If they haven’t listened to what you want, what your products about, what your customers are about then none of the points below matter. Getting a good understanding of the company when you are new is time-consuming, and frankly, a few emails just won’t cut it. Make sure you meet the development team or if you aren’t local video conference in. You should be involved in the process and feedback into the development.
When hiring an app developer, have a look at their previous work. Usually, they have a portfolio on their site but ask what other projects they have worked on. Download these apps. Play around with them. Are they pretty? Do they look slick? Clunky apps with poor design are bad news for your company’s branding.
Again, check their portfolio. Download the apps they have created. Do they run well? Are they intuitive and easy to use? The article just linked to describes how intuitive apps don’t have a large learning curve, they just work. So think to yourself as you walk through the prospective companies work, do I understand the point of these features? Is there a logical flow that is easy to follow?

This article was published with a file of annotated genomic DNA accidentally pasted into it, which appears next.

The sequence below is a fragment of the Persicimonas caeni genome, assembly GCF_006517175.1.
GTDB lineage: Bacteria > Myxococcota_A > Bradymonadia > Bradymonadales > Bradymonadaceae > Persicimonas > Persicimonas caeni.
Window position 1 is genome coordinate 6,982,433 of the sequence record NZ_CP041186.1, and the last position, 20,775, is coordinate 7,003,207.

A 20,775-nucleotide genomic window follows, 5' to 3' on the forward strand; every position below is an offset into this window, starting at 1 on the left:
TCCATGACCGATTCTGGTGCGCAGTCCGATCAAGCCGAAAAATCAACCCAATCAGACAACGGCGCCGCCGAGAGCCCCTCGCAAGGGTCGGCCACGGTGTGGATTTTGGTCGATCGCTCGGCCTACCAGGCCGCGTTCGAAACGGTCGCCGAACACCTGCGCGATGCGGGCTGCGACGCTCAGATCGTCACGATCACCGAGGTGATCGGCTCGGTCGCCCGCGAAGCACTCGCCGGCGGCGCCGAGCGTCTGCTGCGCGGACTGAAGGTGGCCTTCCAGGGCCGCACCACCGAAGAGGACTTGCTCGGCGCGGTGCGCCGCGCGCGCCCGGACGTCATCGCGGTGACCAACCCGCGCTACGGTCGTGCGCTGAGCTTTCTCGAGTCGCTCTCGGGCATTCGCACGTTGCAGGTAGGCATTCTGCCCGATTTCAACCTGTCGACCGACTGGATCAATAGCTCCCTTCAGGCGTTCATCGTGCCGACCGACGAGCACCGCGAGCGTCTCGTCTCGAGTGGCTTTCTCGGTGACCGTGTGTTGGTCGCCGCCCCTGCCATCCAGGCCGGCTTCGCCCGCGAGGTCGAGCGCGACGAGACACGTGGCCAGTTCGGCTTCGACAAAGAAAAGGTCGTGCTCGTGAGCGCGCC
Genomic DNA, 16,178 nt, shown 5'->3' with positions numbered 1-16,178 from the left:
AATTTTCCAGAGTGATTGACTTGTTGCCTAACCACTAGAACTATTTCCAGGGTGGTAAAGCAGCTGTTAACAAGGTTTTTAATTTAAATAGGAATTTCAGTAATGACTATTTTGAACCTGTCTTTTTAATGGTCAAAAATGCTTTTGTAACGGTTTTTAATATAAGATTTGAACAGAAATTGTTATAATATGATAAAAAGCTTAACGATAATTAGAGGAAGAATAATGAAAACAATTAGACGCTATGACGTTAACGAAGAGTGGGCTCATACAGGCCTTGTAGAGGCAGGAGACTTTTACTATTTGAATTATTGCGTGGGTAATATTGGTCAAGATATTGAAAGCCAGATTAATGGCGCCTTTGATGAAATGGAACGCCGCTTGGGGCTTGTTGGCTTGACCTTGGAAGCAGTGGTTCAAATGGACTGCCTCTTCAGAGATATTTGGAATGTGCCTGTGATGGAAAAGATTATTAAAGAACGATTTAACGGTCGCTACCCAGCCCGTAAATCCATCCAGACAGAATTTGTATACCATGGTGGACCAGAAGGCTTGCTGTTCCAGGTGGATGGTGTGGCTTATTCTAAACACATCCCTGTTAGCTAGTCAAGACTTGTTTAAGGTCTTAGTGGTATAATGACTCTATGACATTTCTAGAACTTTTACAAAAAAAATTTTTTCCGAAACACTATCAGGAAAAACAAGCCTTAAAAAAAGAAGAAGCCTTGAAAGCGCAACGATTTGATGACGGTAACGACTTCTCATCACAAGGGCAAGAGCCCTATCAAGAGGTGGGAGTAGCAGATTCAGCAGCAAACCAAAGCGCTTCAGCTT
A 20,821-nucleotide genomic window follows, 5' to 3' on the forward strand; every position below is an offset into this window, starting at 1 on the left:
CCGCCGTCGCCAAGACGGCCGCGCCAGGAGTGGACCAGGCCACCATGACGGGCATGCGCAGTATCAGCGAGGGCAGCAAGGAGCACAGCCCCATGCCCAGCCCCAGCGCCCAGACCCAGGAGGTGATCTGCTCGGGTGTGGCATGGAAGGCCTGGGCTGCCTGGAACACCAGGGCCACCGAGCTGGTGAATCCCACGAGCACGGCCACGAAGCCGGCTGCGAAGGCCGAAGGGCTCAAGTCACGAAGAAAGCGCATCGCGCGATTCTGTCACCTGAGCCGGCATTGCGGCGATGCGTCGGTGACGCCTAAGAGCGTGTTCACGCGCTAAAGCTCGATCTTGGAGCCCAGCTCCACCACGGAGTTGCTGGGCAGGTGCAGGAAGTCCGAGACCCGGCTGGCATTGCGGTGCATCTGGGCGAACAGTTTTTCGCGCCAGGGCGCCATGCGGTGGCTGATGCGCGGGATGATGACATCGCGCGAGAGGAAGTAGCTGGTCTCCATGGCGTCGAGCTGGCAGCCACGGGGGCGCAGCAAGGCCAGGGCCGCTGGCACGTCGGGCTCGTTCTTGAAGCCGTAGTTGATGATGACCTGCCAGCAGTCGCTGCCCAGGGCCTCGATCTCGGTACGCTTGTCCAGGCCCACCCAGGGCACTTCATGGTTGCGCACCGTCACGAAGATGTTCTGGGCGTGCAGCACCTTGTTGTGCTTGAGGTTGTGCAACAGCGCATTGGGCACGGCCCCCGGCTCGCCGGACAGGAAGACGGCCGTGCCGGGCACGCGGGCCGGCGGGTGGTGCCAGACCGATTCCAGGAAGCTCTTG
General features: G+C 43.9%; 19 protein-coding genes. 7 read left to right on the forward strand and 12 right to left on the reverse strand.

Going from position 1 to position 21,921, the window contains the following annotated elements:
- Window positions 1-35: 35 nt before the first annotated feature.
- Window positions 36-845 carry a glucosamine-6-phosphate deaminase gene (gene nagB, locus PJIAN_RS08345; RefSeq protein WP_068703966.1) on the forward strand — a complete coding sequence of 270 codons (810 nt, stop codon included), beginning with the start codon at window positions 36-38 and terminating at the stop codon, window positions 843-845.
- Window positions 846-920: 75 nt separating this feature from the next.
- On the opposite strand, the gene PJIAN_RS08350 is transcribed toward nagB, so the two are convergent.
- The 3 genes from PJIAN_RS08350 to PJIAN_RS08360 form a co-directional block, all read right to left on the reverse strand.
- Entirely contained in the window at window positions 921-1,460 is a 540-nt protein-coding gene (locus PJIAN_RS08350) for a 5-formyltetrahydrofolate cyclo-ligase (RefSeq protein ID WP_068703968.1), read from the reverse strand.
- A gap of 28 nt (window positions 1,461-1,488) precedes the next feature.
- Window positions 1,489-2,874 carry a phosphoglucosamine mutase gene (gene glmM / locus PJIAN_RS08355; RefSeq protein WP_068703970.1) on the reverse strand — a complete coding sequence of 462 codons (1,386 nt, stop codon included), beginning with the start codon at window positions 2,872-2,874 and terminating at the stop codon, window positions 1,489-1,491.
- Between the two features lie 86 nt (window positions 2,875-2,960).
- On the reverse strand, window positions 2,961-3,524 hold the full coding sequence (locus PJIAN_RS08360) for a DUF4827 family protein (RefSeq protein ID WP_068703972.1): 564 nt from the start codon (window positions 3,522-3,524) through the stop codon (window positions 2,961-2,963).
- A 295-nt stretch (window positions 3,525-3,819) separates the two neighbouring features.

Some of the characteristics we described above are what you might describe as “soft skills”. They are things you feel and are subjective. But there are some characteristics of a development company that they either offer or do not offer. One of the keys is multi-platform apps. As Android occupies an incredible 86% of the market you need to ask yourself whether a single platform Apple app is enough?
When deciding on an outfit to go for, you can use this article as a short of checklist. Do they tick all the boxes? Finally, look at the offer holistically, some developers will charge rock bottom prices at the expense of quality of feedback. However, that doesn’t mean that the highest offer is the best. When faced with a dilemma on price always remember that past performance is the best indicator of future performance.